|Review: Ildjarn - Ildjarn-Nidhogg|
Label: Northern Heritage Records
Year released: 2003
Genre: Black Metal
Review online: April 9, 2008
Reviewed by: Lars Christiansen
Rated 4.09/5 (81.82%) (11 Votes)
Ahh Ildjarn, the Norwegian enigma. Starting out in the dirty Death Metal band Thou Shalt Suffer alongside Ihsahn and Samoth, he decided to shun the limelight that shone so brightly on his two former bandmates upon forming Emperor, instead forming his own project. Whereas Emperor embraced keyboards and symphonic elements, Ildjarn (for the most part) took a step backwards into the twisted blackened mire to become serratingly harsh and low-fi.
Of all of Ildjarn's work, I've always found the material he did with his partner in crime Nidhogg to be the best (including their work together in the similarly excellent Sort Vokter), so as this is a compilation of the cream of their material together, it was a bit of a no brainer that this is one of my favorites. Though the majority of the compilation is a harsh, diesel fueled bitch of an album, with grimy guitars pounding and drums clattering along madly in an attempt to keep up, there are a couple of tracks ('Svart Dag (The Nothingness)' and 'Eksistensens Jeger' in particular come to mind), that have a more Burzum-ic nature to them, with the hypnotic guitar lines weaving melodies softly around the regular drum patterns to create an epic atmosphere which is completely unlike the pervading evil which the rest of the compilation's content is so utterly soaked in.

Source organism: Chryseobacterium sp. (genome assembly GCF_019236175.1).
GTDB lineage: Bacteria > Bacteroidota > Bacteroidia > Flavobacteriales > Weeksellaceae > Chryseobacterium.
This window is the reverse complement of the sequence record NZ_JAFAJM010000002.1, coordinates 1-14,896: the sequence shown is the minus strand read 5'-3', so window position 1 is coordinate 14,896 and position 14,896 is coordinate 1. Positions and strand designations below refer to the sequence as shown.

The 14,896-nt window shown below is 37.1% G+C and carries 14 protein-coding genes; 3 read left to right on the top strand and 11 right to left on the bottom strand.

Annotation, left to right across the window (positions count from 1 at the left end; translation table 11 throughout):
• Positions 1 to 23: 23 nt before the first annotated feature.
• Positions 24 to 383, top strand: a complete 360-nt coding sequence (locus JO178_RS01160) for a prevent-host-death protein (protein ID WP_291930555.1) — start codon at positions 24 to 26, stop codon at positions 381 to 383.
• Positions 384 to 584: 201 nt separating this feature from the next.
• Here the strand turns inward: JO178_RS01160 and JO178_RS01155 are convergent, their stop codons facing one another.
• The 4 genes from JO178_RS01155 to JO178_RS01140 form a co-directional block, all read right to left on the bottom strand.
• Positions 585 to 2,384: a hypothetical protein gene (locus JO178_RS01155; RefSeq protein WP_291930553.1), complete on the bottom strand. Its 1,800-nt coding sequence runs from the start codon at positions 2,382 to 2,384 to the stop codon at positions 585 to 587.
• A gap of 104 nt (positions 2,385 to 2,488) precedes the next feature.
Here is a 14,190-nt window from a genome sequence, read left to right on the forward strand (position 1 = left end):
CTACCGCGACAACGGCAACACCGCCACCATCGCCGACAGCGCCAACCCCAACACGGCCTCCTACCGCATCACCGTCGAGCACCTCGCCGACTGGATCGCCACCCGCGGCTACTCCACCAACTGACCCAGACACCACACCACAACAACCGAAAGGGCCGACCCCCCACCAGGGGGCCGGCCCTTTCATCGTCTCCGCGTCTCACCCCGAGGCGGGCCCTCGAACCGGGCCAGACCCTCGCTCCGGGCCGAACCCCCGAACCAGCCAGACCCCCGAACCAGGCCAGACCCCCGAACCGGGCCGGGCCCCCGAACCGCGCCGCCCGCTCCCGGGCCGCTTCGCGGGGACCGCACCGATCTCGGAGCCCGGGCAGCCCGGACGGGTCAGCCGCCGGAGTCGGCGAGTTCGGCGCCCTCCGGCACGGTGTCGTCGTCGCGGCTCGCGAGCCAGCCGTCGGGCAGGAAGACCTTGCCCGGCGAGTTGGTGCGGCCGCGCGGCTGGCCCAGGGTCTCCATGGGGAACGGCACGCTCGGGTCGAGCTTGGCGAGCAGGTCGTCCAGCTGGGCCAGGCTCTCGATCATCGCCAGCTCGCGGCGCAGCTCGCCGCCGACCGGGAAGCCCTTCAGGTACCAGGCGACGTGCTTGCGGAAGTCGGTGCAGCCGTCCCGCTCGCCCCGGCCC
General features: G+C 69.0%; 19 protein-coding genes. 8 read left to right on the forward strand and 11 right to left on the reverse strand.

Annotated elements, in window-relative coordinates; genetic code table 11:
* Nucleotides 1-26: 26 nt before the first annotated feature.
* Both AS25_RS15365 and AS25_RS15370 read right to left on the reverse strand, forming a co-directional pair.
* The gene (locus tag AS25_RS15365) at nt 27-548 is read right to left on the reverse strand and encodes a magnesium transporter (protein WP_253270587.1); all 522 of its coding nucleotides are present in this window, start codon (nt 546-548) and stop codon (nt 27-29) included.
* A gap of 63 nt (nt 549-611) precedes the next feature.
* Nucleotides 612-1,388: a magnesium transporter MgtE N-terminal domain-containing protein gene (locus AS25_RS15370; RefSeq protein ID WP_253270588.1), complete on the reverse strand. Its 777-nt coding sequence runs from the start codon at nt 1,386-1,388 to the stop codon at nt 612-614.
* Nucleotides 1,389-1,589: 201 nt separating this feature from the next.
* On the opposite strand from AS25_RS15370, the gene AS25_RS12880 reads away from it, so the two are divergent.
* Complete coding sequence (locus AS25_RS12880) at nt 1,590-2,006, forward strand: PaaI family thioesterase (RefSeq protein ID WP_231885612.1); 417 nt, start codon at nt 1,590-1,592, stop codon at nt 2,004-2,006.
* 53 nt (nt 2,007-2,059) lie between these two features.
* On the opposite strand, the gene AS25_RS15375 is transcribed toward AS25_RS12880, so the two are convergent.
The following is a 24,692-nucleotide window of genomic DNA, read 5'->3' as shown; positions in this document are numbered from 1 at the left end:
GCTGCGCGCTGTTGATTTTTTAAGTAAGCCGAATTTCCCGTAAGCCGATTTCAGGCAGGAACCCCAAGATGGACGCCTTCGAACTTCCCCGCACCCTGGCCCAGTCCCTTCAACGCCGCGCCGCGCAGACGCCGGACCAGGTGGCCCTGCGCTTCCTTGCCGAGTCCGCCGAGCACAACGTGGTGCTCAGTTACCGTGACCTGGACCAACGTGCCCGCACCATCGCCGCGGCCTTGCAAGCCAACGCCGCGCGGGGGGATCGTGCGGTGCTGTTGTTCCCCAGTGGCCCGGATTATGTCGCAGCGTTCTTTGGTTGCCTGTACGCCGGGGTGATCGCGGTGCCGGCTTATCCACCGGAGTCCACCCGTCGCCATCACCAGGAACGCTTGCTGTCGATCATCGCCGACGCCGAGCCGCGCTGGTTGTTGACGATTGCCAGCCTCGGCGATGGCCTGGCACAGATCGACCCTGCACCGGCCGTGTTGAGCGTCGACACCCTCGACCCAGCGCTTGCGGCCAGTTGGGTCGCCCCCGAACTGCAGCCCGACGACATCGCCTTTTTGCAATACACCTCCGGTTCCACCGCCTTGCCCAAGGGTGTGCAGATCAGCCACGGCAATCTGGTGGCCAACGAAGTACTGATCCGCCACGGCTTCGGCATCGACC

Whichever you prefer (be it the Darkthrone-gone-wrong blast, or the mesmerizing bliss filled Burzum epicness), this album is a treat for all fans of true Black Metal, especially those who're still fixated on the older Norwegian style.
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